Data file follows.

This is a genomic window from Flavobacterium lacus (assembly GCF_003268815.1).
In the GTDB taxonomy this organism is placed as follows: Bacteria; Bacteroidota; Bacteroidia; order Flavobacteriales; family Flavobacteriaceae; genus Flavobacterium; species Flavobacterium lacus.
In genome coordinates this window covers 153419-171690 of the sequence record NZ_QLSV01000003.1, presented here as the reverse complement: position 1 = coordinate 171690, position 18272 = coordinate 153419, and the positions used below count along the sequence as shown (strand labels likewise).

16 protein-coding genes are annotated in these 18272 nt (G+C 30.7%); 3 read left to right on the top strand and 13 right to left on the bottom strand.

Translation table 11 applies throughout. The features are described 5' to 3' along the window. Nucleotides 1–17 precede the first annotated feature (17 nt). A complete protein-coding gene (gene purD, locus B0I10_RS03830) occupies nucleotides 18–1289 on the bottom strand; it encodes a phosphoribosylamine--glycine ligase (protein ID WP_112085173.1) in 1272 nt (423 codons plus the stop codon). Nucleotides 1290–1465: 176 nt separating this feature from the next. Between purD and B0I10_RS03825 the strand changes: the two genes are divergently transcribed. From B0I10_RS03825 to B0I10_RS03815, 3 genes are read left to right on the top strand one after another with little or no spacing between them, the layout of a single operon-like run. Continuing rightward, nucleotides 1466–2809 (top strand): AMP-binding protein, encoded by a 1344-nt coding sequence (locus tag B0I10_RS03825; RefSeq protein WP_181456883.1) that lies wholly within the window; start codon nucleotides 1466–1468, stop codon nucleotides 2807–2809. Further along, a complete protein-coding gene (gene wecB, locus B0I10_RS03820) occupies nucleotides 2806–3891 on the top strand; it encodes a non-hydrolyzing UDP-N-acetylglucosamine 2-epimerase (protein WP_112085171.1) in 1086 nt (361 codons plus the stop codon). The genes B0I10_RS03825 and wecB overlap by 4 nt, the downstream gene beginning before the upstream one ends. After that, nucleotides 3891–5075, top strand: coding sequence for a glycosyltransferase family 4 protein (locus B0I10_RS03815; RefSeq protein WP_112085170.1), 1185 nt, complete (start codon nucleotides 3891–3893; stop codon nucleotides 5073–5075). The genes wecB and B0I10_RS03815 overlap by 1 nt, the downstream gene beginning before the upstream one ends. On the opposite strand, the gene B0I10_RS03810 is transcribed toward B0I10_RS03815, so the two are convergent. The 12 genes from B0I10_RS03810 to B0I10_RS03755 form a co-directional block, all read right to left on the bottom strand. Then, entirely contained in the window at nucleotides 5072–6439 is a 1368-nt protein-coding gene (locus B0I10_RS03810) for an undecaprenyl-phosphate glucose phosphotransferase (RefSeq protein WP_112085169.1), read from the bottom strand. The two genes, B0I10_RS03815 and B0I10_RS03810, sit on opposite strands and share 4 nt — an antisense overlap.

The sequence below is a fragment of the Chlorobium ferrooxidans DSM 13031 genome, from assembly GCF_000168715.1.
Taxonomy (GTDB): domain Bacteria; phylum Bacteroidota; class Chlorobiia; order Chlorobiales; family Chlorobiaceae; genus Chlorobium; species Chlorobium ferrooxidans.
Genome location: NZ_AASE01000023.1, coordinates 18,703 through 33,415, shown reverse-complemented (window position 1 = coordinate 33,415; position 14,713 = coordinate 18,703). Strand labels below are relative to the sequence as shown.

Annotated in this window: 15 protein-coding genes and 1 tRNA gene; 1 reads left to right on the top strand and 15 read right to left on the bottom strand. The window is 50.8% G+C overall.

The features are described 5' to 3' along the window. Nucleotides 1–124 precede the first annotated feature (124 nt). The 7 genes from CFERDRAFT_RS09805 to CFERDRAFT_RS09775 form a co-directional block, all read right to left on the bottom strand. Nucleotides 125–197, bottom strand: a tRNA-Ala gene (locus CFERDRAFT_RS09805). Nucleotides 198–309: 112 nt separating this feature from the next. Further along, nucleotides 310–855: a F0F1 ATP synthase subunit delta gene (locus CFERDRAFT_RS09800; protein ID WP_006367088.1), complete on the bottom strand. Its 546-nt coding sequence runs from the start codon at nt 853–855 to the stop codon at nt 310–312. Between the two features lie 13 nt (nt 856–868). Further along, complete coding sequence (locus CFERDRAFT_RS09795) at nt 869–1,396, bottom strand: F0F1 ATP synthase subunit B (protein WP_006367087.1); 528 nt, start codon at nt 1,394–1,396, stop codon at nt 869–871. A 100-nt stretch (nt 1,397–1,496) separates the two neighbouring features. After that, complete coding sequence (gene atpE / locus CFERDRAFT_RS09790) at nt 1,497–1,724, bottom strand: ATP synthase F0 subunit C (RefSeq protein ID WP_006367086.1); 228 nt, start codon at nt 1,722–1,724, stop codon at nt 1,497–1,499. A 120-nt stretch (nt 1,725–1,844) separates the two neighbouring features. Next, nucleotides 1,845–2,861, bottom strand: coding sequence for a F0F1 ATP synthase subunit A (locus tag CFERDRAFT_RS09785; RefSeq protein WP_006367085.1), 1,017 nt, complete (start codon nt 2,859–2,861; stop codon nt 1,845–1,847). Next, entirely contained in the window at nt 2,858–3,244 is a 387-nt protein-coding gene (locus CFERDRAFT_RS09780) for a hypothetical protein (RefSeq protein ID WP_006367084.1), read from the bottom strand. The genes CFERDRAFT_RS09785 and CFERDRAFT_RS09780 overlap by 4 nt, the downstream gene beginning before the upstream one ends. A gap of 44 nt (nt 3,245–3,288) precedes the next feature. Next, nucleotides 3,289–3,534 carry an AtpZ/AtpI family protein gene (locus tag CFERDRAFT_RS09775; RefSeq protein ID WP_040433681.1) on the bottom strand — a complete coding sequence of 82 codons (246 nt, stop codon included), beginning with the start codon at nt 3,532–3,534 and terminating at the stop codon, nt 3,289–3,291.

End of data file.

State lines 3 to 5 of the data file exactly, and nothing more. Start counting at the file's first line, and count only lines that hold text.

In genome coordinates this window covers 153419-171690 of the sequence record NZ_QLSV01000003.1, presented here as the reverse complement: position 1 = coordinate 171690, position 18272 = coordinate 153419, and the positions used below count along the sequence as shown (strand labels likewise).

16 protein-coding genes are annotated in these 18272 nt (G+C 30.7%); 3 read left to right on the top strand and 13 right to left on the bottom strand.

Translation table 11 applies throughout. The features are described 5' to 3' along the window. Nucleotides 1–17 precede the first annotated feature (17 nt). A complete protein-coding gene (gene purD, locus B0I10_RS03830) occupies nucleotides 18–1289 on the bottom strand; it encodes a phosphoribosylamine--glycine ligase (protein ID WP_112085173.1) in 1272 nt (423 codons plus the stop codon). Nucleotides 1290–1465: 176 nt separating this feature from the next. Between purD and B0I10_RS03825 the strand changes: the two genes are divergently transcribed. From B0I10_RS03825 to B0I10_RS03815, 3 genes are read left to right on the top strand one after another with little or no spacing between them, the layout of a single operon-like run. Continuing rightward, nucleotides 1466–2809 (top strand): AMP-binding protein, encoded by a 1344-nt coding sequence (locus tag B0I10_RS03825; RefSeq protein WP_181456883.1) that lies wholly within the window; start codon nucleotides 1466–1468, stop codon nucleotides 2807–2809. Further along, a complete protein-coding gene (gene wecB, locus B0I10_RS03820) occupies nucleotides 2806–3891 on the top strand; it encodes a non-hydrolyzing UDP-N-acetylglucosamine 2-epimerase (protein WP_112085171.1) in 1086 nt (361 codons plus the stop codon). The genes B0I10_RS03825 and wecB overlap by 4 nt, the downstream gene beginning before the upstream one ends. After that, nucleotides 3891–5075, top strand: coding sequence for a glycosyltransferase family 4 protein (locus B0I10_RS03815; RefSeq protein WP_112085170.1), 1185 nt, complete (start codon nucleotides 3891–3893; stop codon nucleotides 5073–5075). The genes wecB and B0I10_RS03815 overlap by 1 nt, the downstream gene beginning before the upstream one ends. On the opposite strand, the gene B0I10_RS03810 is transcribed toward B0I10_RS03815, so the two are convergent. The 12 genes from B0I10_RS03810 to B0I10_RS03755 form a co-directional block, all read right to left on the bottom strand. Then, entirely contained in the window at nucleotides 5072–6439 is a 1368-nt protein-coding gene (locus B0I10_RS03810) for an undecaprenyl-phosphate glucose phosphotransferase (RefSeq protein WP_112085169.1), read from the bottom strand. The two genes, B0I10_RS03815 and B0I10_RS03810, sit on opposite strands and share 4 nt — an antisense overlap.